This most assuredly was not what Barry Trotz had in mind on Monday morning when he said, “Time is going to go quicker the deeper you go into this,” but the Islanders coach might as well have been talking about the pace the Lightning would bring to the rink in this conference finals series in Edmonton.
Because right out of the gate in Game 1, Tampa Bay played a decidedly more uptempo attack than the Islanders’ three victims in this tournament. The Panthers couldn’t match the Lightning’s talent and speed, nor could the Caps and neither could the Flyers.
More to the point, the Islanders seemed frazzled and undone by their opponents, yielding three goals within the first 10:46 of this 8-2 rout that did nothing at all to flatter the lone surviving member of the 16 teams that competed in the qualifying round.
Tampa Bay and western finalists Vegas and Dallas represent seeded teams. The Islanders alone emerged from the initial best-of-five to this exalted status. In fact, the Islanders and the Canucks were the only two qualifying-round winners to win the best-of-seven official first round.
“I don’t know if it’s a badge of honor but you do take some personal pride because we did have to go through an extra playoff round,” Trotz said hours before the match. “You can call it a qualifying round but that was playoffs. If you don’t get through that, you’re going home.
“So I think there is a little bit of a badge of honor, we’re the only team to have done that, the others have been top-four seeds, so we’ll take it as a badge of honor. It’s not worth anything but it’s part of the understanding of the process you have to go through. It’s helped us and it will help our team and organization going forward as well.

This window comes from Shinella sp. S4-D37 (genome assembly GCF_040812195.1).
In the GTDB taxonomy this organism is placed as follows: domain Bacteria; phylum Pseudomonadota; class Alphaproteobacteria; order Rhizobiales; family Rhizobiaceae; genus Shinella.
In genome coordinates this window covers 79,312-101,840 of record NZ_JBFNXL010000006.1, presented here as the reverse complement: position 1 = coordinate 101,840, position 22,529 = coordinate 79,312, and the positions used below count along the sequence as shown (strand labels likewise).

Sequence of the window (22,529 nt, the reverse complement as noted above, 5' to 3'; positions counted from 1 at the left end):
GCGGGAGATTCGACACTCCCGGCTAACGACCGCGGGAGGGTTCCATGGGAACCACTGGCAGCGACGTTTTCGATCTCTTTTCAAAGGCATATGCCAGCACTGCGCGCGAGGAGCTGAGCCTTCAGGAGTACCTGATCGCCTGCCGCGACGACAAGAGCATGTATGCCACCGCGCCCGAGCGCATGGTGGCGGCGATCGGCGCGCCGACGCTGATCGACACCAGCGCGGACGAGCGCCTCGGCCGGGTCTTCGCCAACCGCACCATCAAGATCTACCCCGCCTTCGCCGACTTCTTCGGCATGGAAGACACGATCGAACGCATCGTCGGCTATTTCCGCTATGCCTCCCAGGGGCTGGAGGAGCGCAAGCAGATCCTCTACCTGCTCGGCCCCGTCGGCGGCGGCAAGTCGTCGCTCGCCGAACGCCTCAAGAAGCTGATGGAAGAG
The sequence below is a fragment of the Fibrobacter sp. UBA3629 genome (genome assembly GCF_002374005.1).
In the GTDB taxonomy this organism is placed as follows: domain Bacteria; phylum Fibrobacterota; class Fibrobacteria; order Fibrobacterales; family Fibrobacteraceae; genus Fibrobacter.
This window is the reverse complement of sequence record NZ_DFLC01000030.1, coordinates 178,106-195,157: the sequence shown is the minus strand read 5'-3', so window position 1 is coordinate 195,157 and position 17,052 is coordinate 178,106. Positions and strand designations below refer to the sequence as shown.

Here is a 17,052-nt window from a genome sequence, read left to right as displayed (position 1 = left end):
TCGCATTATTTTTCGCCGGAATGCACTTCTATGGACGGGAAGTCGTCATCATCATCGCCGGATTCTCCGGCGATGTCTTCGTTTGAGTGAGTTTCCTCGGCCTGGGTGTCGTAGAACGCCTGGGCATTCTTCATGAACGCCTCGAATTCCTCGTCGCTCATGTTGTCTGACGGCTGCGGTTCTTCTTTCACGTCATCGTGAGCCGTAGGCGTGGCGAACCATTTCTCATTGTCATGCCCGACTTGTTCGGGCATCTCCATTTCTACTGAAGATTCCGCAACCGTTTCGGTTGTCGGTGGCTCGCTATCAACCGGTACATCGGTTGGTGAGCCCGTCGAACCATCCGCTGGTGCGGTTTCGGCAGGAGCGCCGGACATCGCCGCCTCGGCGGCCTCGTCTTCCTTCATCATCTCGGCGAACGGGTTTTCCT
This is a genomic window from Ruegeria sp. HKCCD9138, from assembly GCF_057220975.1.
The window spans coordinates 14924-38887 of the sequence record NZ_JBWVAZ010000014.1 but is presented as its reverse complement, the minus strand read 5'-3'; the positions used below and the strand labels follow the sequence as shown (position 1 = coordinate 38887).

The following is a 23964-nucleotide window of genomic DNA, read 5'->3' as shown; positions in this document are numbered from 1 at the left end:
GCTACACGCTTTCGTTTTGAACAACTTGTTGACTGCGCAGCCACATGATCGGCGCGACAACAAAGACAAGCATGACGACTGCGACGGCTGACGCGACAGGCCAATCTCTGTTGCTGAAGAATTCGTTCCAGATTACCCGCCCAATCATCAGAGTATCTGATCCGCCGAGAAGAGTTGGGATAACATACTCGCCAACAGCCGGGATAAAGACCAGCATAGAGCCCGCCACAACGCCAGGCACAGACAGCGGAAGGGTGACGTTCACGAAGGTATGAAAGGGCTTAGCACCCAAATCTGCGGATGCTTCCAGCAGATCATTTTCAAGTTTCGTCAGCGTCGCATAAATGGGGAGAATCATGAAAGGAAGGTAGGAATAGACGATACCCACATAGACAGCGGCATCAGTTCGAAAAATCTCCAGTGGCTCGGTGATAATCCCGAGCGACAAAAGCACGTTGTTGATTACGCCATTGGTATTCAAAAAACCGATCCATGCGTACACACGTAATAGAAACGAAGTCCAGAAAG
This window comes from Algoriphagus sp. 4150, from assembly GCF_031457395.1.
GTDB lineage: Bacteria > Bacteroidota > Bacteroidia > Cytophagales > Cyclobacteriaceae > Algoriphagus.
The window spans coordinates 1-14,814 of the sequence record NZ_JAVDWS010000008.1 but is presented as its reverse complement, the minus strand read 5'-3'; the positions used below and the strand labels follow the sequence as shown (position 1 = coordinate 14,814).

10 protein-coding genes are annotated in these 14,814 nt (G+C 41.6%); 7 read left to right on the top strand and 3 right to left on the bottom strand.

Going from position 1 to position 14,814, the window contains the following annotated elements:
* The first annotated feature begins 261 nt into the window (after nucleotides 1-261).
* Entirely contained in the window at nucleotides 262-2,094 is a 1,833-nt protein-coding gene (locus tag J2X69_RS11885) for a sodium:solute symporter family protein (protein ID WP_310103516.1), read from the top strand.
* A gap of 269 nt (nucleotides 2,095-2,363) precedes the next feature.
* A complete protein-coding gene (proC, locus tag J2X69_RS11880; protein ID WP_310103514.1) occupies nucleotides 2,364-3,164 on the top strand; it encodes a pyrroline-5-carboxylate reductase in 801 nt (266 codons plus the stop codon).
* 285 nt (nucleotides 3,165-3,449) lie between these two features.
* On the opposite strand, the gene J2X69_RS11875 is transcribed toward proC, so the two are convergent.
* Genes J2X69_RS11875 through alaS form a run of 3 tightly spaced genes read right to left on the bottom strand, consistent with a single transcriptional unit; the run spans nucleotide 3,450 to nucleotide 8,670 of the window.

“There’s four teams left and that’s pretty special to get to this point. The energy is different. You know that you’re getting closer. I’ve said that the time is going to go quicker the deeper you go into this.”
The Islanders may have been somewhat compromised following Sunday’s cross-continent flight from Toronto in the wake of Saturday’s Game 7 victory over the Flyers, But that would represent a weak excuse for the team’s deficient performance. There was nothing the Islanders should not have seen coming, nothing for which they would not have been prepared.
Yet, they were forced into hurried mistakes they could not overcome, repeatedly beaten to spots and to the puck. They were backpedaling when they should have been able to hold their ground, tentative when decisiveness was required.
The Lightning carried the game, scoring three times on nine shots to drive Thomas Greiss from the nets before recording four goals on their first 17 shots against relief netminder Semyon Varlamov. Neither goaltender was particularly at fault, but for this night, the club looked like it was a holding pair of twos. Trotz needs one to come up aces.
It is likely, if not all but certain, that Varlamov will receive that chance on Wednesday. They need a restoration of No. 40’s mojo against an opponent that created a succession of point-blank chances that it converted at will.
The Islanders will need much better from Mat Barzal, outshined in his matchup against Brayden Point, who scored twice and played tricks with the puck throughout on a five-point night. Nikita Kucherov also recorded five points in this horrendously imbalanced power-against-power ledger. The Islanders will need better from pretty much everyone. The team’s puck support was wanting in the offensive zone while requisite numbers were lacking at the defensive end. Poor puck management led to bad gaps and impossible scenarios. One-on-ones were lacking. In the tone-setting first period, the team was able to send all of two unblocked attempts on goal at five-on-five.
Once was the time when Tampa Bay could be known as Rangers South. Five one-time Blueshirts — Ryan Callahan, Ryan McDonagh, Anton Stralman, Dan Girardi and J.T. Miller — wore the Bolt during the 2018 playoffs. Now it is just McDonagh, who scored the 3-1 goal that drove Greiss to the bench, and Kevin Shattenkirk.
“All the teams are here for a reason,” McDonagh said. “It’s because they’ve done a good job of not getting distracted by their surroundings and what the bubble life is like and have done a good job of staying focused on the game, individually and as a team.”
In Toronto, yes. In Edmonton, not yet.
Life moved pretty fast on Monday. The Islanders will get another chance not to miss it on Wednesday.